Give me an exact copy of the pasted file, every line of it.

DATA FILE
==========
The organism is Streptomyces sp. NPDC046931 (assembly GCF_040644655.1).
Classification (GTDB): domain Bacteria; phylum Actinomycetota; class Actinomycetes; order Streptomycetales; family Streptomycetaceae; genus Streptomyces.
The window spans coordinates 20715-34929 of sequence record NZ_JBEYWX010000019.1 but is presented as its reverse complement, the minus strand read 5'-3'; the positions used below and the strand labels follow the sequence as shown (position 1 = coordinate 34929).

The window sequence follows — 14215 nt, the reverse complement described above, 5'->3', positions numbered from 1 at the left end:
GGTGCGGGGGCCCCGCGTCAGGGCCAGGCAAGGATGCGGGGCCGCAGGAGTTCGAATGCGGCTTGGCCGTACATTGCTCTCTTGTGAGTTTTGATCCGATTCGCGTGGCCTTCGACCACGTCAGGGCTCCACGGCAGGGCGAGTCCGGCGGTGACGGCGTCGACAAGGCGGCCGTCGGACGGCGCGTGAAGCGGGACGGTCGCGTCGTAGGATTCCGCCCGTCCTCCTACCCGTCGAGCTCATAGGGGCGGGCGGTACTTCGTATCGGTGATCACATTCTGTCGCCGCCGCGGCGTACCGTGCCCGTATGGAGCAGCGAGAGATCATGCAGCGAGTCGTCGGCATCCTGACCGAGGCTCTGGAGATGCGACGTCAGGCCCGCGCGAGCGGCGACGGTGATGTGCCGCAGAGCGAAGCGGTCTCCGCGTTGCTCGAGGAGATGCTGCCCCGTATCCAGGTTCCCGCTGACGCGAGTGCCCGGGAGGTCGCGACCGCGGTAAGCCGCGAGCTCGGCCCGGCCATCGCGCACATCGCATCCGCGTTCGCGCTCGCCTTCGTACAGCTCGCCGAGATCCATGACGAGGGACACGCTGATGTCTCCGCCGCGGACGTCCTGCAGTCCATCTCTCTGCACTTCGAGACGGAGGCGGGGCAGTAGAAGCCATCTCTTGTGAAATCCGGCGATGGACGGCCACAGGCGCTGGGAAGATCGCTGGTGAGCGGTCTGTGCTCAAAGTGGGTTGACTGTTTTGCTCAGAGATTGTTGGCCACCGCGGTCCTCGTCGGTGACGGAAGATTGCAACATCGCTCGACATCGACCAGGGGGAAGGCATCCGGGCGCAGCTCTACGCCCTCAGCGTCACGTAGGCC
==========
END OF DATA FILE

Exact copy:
The organism is Streptomyces sp. NPDC046931 (assembly GCF_040644655.1).
Classification (GTDB): domain Bacteria; phylum Actinomycetota; class Actinomycetes; order Streptomycetales; family Streptomycetaceae; genus Streptomyces.
The window spans coordinates 20715-34929 of sequence record NZ_JBEYWX010000019.1 but is presented as its reverse complement, the minus strand read 5'-3'; the positions used below and the strand labels follow the sequence as shown (position 1 = coordinate 34929).

The window sequence follows — 14215 nt, the reverse complement described above, 5'->3', positions numbered from 1 at the left end:
GGTGCGGGGGCCCCGCGTCAGGGCCAGGCAAGGATGCGGGGCCGCAGGAGTTCGAATGCGGCTTGGCCGTACATTGCTCTCTTGTGAGTTTTGATCCGATTCGCGTGGCCTTCGACCACGTCAGGGCTCCACGGCAGGGCGAGTCCGGCGGTGACGGCGTCGACAAGGCGGCCGTCGGACGGCGCGTGAAGCGGGACGGTCGCGTCGTAGGATTCCGCCCGTCCTCCTACCCGTCGAGCTCATAGGGGCGGGCGGTACTTCGTATCGGTGATCACATTCTGTCGCCGCCGCGGCGTACCGTGCCCGTATGGAGCAGCGAGAGATCATGCAGCGAGTCGTCGGCATCCTGACCGAGGCTCTGGAGATGCGACGTCAGGCCCGCGCGAGCGGCGACGGTGATGTGCCGCAGAGCGAAGCGGTCTCCGCGTTGCTCGAGGAGATGCTGCCCCGTATCCAGGTTCCCGCTGACGCGAGTGCCCGGGAGGTCGCGACCGCGGTAAGCCGCGAGCTCGGCCCGGCCATCGCGCACATCGCATCCGCGTTCGCGCTCGCCTTCGTACAGCTCGCCGAGATCCATGACGAGGGACACGCTGATGTCTCCGCCGCGGACGTCCTGCAGTCCATCTCTCTGCACTTCGAGACGGAGGCGGGGCAGTAGAAGCCATCTCTTGTGAAATCCGGCGATGGACGGCCACAGGCGCTGGGAAGATCGCTGGTGAGCGGTCTGTGCTCAAAGTGGGTTGACTGTTTTGCTCAGAGATTGTTGGCCACCGCGGTCCTCGTCGGTGACGGAAGATTGCAACATCGCTCGACATCGACCAGGGGGAAGGCATCCGGGCGCAGCTCTACGCCCTCAGCGTCACGTAGGCC